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Working on the garden while in isolation

Work while in isolation

Like everyone else on this planet we are currently in self enforced isolation. Thnak goodness we have a large garden to keep us busy. The rain that came a while back has produced incredible growth, mostly of grass and weeds. Unfortunately the rider mower is out of action and all the repair shops have a very long waiting list, so much patience is required, I can hand mow the areas close to the house but the rest of the 5 + acres will have to wait.


As you can see from this picture of one of my garden beds, the Trad weed has gone beserk, covering the entire garden and creeping skywards. After much effort the trad is now cleared from this garden.

So now I have somewhere to prepare and plant for Autumn. I have a lot more than this to clear the TRAD from and a bit of work each day is slowly but surely starting to achieve good results.

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Comment by Susan on April 6, 2020 at 4:52

Do pumpkins smother it out ? Just a thought as they are so prolific. 

Comment by Andrew Cumberland on April 5, 2020 at 20:50

Impressive work Roger!  It all comes back as compost eventually but ain't it a pain at the time?!  

Comment by Fiona Ryan on April 5, 2020 at 19:58

Great work! I did just two hours in a small bed, bringing back from being overgrown and it nearly killed me. So hot! Looking forward to seeing what you plant. I’m pondering what to put in mine. Maybe some fennel.

Comment by Roger Clark on April 5, 2020 at 15:39

No I don't have chooks. I usually treat by raking, it rolls up but usually leaves lots of root behind. It loves fertilised ground, and only needs a tiny piece to reshoot in wet weather. The purple roots are surprisingly good at hanging on to the ground and so it is nigh impossible to eradicate. If I only had a small area to treat I could get rid of it but with a large plot of land it is more than difficult. 

My main way of treatment is to pile it up in a big heap, then cover it with a layer of horse manure which is sufficiently deep to exclude the sunlight / air. It will gradually get settle down overtime and can be used as a fertilised heap to plant pumpkins and other such plants which need a bit of space. Unfortunately at the moment I cannot get access to manure so I will try to use a tarp to achieve the same effect.  I also have Scurvy Weed here but this does not spread with the same vigour as TRAD. 

Comment by Dave Riley on April 5, 2020 at 12:22

Do you have chooks: they'll eat it down.

I have the native, Scurvy Weed(blue flower unlike Trad's white) in abundance -- and along with poultry power I use a brush cutter to discipline. I find Scurvy Weed pretty benign if kept in check with mulching and brush cutting. This time of year it goes crazy.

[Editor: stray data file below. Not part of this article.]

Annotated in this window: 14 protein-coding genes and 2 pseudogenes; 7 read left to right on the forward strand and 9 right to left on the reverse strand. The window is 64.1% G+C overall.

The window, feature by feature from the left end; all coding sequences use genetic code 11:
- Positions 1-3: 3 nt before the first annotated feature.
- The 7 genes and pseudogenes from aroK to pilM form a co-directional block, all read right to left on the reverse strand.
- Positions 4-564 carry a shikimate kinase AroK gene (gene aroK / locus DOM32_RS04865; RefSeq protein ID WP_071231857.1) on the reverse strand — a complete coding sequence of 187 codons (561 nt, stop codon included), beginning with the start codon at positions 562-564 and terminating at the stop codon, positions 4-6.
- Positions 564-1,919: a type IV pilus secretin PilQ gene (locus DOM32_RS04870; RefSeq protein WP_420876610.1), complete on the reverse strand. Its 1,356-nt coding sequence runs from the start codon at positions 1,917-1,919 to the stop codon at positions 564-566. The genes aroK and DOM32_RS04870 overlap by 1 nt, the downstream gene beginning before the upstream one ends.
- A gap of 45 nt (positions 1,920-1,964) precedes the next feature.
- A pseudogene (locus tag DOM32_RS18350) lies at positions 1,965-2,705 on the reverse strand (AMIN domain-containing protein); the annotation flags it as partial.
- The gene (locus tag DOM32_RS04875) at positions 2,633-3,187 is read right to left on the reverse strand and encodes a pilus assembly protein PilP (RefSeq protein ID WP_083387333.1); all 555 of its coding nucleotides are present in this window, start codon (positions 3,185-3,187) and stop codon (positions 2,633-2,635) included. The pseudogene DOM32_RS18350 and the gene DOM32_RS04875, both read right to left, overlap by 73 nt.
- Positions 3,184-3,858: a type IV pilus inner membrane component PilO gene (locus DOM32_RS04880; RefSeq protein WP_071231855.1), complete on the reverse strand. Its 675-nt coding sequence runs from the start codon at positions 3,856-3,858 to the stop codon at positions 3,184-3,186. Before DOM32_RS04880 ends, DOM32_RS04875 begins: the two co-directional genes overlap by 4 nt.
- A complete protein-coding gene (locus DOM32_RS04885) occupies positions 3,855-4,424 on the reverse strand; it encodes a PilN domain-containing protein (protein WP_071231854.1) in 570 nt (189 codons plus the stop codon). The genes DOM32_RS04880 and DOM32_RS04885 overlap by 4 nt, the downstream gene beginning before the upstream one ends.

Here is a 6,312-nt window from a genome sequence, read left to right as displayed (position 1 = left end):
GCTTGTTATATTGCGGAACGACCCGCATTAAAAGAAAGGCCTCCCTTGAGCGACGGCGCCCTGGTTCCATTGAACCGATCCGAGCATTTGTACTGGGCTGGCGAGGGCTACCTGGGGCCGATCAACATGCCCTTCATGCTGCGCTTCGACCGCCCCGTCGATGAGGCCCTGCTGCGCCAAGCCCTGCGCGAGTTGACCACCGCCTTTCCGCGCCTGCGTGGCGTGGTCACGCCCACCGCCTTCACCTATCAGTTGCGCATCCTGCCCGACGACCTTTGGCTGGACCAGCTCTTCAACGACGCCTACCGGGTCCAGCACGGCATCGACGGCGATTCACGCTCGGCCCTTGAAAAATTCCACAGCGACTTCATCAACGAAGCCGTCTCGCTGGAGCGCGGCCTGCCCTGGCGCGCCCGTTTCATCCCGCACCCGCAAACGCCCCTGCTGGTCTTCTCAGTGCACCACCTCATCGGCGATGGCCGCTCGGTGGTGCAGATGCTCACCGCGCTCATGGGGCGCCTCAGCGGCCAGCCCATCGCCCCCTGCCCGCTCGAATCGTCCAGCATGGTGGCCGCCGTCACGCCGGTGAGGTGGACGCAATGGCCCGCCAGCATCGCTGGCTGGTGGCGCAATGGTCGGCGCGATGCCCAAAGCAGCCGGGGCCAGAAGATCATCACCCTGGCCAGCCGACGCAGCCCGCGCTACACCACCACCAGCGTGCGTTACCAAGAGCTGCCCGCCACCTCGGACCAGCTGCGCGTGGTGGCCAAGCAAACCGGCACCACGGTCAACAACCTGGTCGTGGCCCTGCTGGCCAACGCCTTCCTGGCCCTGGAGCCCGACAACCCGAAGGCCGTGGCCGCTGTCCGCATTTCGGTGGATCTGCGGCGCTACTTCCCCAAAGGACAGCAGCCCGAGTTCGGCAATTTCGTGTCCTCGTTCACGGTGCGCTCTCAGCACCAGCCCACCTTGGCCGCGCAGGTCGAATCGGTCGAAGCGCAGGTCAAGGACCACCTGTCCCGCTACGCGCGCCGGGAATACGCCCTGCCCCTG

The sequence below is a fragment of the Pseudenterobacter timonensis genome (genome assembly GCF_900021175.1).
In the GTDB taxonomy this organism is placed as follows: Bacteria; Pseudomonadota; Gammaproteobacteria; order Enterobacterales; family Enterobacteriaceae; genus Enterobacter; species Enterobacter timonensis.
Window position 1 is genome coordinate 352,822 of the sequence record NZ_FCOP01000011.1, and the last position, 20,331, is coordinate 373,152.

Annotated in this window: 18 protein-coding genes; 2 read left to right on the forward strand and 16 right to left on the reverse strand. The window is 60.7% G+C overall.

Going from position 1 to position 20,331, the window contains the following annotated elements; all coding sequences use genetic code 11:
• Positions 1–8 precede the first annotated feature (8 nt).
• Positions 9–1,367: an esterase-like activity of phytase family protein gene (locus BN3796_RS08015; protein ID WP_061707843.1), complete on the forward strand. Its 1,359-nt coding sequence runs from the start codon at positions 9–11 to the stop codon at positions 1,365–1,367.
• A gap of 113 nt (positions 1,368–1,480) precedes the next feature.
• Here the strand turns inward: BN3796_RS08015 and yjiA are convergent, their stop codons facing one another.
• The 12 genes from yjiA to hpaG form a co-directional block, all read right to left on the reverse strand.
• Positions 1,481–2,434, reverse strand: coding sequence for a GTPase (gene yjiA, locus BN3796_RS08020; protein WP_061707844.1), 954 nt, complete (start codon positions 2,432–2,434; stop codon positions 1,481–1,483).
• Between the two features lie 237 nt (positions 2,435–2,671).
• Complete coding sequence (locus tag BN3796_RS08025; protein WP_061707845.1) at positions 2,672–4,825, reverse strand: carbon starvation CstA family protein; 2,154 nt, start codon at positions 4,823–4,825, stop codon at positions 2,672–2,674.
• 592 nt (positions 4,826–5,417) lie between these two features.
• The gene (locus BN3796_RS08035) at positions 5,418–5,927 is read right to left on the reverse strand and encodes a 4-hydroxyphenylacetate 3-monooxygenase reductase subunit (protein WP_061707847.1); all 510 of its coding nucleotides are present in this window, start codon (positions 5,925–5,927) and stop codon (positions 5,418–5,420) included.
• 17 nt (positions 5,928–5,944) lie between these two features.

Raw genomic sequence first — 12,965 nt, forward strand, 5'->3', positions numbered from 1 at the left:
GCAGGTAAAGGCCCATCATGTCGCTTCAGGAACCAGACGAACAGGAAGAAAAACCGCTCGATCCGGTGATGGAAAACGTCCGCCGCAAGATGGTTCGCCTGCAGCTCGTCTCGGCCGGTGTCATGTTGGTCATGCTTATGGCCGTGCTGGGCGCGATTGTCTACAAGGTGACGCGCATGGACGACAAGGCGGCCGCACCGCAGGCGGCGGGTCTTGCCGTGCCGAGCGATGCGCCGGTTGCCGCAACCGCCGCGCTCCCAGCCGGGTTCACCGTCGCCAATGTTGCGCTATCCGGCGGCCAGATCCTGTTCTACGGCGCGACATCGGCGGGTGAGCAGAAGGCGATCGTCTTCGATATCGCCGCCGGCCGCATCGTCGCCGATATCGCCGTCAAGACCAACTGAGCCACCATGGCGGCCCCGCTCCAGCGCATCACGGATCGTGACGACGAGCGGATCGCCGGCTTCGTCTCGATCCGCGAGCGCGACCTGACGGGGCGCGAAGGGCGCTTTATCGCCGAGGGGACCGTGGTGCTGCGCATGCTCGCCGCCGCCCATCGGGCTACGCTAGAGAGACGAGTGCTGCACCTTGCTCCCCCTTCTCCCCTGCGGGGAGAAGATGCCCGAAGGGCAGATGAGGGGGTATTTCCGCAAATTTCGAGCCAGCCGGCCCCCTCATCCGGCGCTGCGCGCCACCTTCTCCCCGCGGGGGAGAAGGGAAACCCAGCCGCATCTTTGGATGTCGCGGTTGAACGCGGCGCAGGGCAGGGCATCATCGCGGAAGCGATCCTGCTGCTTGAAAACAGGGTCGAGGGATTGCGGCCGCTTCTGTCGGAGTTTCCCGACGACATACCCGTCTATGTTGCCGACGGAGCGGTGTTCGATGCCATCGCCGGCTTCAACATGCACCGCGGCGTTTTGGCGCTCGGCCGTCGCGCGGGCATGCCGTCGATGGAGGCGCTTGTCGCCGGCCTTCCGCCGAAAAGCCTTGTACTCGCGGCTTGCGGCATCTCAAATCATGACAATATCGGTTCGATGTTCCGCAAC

It is shallow rooted a serves as a ground cover that takes off too much and too often. I do , nonetheless, much prefer it to standard backyard weeds which are hard to pull up and deep rooted and seemingly more competitive with my plants. Where Scurvy 'weed'grows it's a weed monoculture.

Like Trad the more you cut it up the more options you give the plant to spread. Because of this -- like my prickly pear offcuts -- I drown any plant cuttings I remove  in a barrel of water with manure to make weed tea.

Composting may not kill it all. But then I don't compost.

For suppression, I use cardboard with mulch on top. Kept wet in early stages, or soaked before laying,  it presses down against the soil and any weedy shoot can be pulled from the hole it came through and the hole plugged.

Comment by Roger Clark on April 5, 2020 at 10:51

The mulch is going into a giant mulch heap to break down over winter. I am buying some sugar cane bales which will be placed on top of the garden bed. I will then push down spaces for seed to be sown into small pockets of potting mix and then plant seed into these. I haven't yet decided what to plant here, I will consult my colour coded book on what I have grown there recently before I plant. I know it was spuds there last winter so nothing from the tomato/ potato family there this year. I try to rotate very three years or so. 

While I am writing does anyone have any trombochino seeds that they can spare for a poor old gardener (that's me). I thought that I had some, as I had a pumpkin vine hanging on over the summer drought. When the rains came it turned out to be a Jap Pumpkin vine, It has set at least 6 big fruit and they aint trombochino's! I will send you either seeds you don't have or the cost of postage. Thanks.

Comment by Christa on April 5, 2020 at 9:49

You have been busy Roger,  what are you going to plant in that spot now that you have cleared it and with all that mulch on hand?

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